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Miraculous conservation of a Host - Morrovalle Italy

Excerpt from Miracles of the Eucharist book 2 by Bob and Penny Lord

There is a small Italian village called Morrovalle, located
in a center of the Marches,1 halfway between Macerata2
and Civitanova Marche, on the Adriatic Sea, in the township of
Macerata and the diocese of Fermo. The city is enclosed within
a Medieval wall. As we enter through the gate called Porta
Alvaro, in honor of the general from Aragon who was killed in
1445, in front of this gate3
defending the Pope against Francis
Sforza, we wonder how much if any, this little town has changed
since 1568. The sign on the Porta reads “Eucharistic City”.
When a visitor enters the gate to the city, the first thing he sees
is the plaque pointing to the Miracle of the Eucharist of 1560.

Around 1210, under the pontificate of Innocenzo III, the
first convent of the Franciscans was built in Morrovalle, in the
Angels’ Quarter. It was nothing like what we would consider
a convent today. It was just a small hut where the Franciscans
could headquarter, as they began their evangelization of the area.
If the convent was not founded by St. Francis himself, assuredly
it was founded by one of the friars close to him, considering
the fact that the rule of St. Francis had only been approved
by the Pope the year before. We know that St. Francis came
evangelizing into this area the following year, in 1211, so the
humble little headquarters may have been finished for his first
visit. And knowing St. Francis, the more modest the convent,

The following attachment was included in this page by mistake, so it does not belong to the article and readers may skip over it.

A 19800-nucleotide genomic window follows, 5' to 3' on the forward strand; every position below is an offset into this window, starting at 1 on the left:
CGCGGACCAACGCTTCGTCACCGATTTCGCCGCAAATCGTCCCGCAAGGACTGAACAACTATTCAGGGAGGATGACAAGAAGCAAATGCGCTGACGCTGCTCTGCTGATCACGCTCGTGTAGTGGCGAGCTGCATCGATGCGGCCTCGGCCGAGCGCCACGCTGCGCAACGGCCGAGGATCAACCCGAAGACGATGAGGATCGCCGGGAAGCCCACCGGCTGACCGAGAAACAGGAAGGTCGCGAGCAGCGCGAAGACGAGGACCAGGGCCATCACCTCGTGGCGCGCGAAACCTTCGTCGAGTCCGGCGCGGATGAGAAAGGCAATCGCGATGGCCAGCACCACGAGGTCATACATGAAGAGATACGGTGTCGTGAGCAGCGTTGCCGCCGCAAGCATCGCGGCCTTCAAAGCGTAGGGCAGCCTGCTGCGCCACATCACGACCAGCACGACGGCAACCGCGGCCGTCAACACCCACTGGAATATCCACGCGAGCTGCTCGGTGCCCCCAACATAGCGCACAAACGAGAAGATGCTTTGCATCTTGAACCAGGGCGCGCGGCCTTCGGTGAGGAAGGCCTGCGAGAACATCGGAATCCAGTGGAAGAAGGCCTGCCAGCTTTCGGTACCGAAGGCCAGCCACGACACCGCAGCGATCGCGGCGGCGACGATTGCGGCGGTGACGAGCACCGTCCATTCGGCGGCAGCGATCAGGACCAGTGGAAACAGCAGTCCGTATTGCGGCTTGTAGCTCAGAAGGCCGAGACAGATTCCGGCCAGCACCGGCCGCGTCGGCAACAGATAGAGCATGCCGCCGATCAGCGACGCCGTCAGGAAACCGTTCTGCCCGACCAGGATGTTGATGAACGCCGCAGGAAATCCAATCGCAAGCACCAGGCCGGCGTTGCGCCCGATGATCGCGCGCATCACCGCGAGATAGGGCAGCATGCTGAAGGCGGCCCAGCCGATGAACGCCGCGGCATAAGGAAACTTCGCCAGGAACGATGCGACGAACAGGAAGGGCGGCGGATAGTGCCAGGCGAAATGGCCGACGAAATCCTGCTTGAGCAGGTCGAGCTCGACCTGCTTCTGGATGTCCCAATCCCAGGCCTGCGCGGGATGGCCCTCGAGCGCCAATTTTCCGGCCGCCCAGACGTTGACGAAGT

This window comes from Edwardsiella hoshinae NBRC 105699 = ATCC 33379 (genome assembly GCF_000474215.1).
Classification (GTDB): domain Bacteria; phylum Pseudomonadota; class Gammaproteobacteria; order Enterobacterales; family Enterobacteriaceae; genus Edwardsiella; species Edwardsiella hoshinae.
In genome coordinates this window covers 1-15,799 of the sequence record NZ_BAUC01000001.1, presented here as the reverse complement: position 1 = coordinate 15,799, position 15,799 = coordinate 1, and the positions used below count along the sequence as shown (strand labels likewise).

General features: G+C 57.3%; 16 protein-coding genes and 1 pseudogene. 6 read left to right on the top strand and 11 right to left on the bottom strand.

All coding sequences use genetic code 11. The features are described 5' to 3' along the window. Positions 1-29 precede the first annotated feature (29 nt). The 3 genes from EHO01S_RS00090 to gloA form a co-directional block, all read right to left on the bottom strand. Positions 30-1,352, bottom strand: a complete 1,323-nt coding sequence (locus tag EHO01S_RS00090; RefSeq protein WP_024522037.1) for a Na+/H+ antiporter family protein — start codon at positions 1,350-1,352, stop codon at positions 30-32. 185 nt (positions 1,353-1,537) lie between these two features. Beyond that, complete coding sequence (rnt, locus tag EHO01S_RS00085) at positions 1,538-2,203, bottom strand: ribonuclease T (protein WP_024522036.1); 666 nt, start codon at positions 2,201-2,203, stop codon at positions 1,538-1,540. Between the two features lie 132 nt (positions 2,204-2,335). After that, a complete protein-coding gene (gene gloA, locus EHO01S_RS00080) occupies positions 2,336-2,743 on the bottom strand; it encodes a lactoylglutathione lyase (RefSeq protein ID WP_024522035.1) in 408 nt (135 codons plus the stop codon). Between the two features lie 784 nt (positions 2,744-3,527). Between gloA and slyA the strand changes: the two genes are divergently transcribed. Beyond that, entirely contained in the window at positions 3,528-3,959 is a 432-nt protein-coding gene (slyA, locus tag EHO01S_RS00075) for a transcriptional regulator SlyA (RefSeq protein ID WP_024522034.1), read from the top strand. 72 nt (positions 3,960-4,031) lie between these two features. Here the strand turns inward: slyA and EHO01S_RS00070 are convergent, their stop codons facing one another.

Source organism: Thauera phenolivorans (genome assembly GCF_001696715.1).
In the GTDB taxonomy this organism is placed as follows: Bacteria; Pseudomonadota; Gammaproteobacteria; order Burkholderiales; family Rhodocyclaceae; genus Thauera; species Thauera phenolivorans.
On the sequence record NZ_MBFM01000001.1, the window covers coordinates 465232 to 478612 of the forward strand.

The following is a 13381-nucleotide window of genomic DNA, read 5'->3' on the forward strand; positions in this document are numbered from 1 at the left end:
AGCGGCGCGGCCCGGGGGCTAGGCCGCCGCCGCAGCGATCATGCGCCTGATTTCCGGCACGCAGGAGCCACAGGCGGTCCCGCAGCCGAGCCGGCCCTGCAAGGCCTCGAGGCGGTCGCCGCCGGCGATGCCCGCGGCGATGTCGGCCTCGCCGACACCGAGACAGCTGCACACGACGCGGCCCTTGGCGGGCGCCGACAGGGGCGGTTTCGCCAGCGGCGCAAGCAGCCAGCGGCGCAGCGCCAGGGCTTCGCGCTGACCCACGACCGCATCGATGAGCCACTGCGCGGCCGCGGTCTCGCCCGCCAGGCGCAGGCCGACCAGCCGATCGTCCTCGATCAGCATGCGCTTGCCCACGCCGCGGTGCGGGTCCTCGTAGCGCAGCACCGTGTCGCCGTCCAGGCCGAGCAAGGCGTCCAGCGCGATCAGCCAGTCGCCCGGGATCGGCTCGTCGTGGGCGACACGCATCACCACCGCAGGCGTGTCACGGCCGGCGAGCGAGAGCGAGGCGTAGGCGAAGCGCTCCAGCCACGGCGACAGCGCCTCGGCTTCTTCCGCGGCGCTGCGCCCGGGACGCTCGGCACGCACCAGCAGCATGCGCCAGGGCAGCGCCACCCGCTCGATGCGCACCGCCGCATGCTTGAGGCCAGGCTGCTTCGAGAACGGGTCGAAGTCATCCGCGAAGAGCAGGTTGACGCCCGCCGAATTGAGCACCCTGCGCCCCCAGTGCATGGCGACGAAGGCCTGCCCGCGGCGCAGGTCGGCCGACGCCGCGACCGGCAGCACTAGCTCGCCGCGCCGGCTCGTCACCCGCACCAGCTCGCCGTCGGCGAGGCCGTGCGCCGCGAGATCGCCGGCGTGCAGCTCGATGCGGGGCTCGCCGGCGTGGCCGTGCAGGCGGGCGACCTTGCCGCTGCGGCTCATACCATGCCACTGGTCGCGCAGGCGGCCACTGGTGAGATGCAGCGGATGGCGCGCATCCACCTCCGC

the more he liked it.
Around 1290, after the death of St. Francis, the Benedictines,
of the Abbey of Saint Fermano of Montelupone, gave the Franciscans a hospice, a more proper building which could
be used for housing their community, as well as being their
headquarters. This became the “Convent of Saint Francis”.
Close to the convent was a church dedicated to the Holy Trinity.
[Special Note: The Portziuncola, the first church of St.
Francis, which is located in the small village of Our Lady of
the Angels near Assisi, was also given to him by Benedictines;
although he insisted on not owning it and paid them one bushel
of fish rent each year.]
Centuries later, there was a miracle which would take place
in that church, that would be substantiated, so completely, there
would be no doubt that the Lord had intervened for His children.
So important was this to God and His plan for our salvation that
less than ten days after the discovery of the miracle, the Pope
would order an immediate investigation (the 40 page document is
kept in the nearby village of Falconara). The Pope sent a special
canonical committee to gather information. Four months after
the canons arrived at their conclusive findings, affirming the
Miracle, a Bull was issued by Pope Pius IV in which he solemnly
recognized the authenticity of the Miracle, (the Bull is preserved
in the parochial church of Saint Bartholomew, in Morrovalle).


The Miracle


It was Holy Week, April 1560. On Good Friday, the Church
had been in total mourning. Our Savior had died! Not only had
the lights dimmed in all the churches in the town, but also in the
hearts of the people of Morrovalle. The church was an empty
building; the Lord was not there. The Tabernacle was empty!
They could feel the emptiness deep inside their hearts, as they
knelt before the open, empty Tabernacle, that Good Friday. Their
mood must have been like what the women had felt when they
came and found the tomb empty. There was a cold chill in the
church, as the Faithful entered on Holy Saturday evening for the
Easter Vigil Mass. [There is no feeling of loneliness like a church
without the Lord present in the Blessed Sacrament.] When, at
last, the forty days of lent were over, and Light rose from the dark (the tomb), they rejoiced for the first time, Alleluia, He is
risen! With dawn, a new day had risen with the Light of joy -